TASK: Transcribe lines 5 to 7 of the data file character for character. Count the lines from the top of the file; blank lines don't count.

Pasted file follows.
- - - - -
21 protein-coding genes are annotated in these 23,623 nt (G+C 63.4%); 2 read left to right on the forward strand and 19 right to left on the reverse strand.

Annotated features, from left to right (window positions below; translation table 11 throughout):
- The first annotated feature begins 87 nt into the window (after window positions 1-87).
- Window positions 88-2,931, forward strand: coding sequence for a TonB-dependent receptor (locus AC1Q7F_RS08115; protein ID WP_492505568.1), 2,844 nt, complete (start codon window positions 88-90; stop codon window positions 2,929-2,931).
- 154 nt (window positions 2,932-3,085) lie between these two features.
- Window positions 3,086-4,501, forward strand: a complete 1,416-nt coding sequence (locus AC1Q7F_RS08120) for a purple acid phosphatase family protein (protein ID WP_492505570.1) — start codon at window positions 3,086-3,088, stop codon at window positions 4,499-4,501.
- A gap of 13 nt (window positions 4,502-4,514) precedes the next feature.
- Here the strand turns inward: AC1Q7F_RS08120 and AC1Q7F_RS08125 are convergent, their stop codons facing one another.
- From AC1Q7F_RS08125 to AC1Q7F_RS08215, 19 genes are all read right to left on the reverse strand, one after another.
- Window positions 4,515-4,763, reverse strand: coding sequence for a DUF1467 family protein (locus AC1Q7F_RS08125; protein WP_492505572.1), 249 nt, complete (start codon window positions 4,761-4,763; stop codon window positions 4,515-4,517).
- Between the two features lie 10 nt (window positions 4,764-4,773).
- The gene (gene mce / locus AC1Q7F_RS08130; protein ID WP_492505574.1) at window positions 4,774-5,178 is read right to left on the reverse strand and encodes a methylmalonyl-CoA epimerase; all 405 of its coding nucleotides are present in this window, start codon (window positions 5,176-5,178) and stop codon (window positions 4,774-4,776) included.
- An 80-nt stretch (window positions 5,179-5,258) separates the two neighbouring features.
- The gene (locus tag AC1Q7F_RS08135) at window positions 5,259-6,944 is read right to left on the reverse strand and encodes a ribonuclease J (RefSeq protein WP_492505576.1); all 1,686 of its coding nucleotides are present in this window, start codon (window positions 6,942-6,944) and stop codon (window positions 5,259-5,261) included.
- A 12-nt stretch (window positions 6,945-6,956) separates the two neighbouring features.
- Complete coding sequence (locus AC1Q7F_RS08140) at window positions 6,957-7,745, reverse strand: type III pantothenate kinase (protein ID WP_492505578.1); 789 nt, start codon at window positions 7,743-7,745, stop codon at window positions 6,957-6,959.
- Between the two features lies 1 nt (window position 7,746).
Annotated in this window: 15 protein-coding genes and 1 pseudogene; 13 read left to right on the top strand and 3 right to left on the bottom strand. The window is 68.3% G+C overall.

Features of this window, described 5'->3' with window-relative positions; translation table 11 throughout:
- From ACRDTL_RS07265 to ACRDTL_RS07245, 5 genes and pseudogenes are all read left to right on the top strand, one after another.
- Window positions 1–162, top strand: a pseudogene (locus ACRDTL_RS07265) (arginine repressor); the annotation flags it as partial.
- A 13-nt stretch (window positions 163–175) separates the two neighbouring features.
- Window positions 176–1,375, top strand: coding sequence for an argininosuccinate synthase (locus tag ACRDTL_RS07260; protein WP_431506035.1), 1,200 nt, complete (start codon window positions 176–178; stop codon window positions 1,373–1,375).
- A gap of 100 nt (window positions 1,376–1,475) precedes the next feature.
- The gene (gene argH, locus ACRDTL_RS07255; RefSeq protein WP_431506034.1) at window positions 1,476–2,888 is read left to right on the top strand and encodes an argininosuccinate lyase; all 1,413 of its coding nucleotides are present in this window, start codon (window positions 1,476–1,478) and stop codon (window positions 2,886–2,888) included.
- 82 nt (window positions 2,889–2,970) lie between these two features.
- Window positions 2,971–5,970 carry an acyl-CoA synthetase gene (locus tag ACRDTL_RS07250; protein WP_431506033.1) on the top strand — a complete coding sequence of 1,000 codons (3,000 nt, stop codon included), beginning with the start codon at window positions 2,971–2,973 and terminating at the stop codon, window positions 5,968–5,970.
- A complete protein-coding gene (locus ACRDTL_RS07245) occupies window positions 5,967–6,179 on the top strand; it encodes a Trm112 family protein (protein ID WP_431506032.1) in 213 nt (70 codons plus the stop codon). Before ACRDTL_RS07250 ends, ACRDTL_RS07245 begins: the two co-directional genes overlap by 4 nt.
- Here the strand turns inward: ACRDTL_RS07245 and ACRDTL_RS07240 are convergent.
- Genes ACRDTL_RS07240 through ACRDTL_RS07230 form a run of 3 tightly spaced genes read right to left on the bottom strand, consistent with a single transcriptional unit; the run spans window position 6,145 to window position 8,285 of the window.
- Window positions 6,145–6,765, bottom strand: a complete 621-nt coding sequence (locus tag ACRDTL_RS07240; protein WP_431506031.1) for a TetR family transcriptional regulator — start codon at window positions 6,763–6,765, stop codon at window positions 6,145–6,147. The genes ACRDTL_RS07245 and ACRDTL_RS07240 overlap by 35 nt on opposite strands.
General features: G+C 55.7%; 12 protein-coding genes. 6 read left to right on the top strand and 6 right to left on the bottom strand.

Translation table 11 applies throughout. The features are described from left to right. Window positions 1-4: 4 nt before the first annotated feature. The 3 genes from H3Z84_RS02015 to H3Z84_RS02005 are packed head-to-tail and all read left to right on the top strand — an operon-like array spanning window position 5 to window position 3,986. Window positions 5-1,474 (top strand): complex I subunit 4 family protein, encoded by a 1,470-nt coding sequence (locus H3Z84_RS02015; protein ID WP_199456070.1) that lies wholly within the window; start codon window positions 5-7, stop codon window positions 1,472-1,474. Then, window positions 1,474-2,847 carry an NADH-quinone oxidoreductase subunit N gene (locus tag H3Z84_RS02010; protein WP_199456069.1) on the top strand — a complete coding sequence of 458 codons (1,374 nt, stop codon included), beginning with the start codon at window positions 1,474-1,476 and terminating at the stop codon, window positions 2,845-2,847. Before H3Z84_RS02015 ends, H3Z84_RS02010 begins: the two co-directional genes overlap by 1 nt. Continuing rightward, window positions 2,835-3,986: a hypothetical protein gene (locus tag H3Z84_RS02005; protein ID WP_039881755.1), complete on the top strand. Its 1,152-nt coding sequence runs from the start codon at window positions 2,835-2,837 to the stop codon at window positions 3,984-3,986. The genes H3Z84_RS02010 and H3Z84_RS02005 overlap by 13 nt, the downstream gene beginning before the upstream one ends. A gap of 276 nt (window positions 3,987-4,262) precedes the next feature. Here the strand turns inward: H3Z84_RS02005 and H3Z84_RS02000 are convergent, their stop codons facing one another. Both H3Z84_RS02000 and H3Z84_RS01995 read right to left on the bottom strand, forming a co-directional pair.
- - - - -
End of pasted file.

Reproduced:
- 154 nt (window positions 2,932-3,085) lie between these two features.
- Window positions 3,086-4,501, forward strand: a complete 1,416-nt coding sequence (locus AC1Q7F_RS08120) for a purple acid phosphatase family protein (protein ID WP_492505570.1) — start codon at window positions 3,086-3,088, stop codon at window positions 4,499-4,501.
- A gap of 13 nt (window positions 4,502-4,514) precedes the next feature.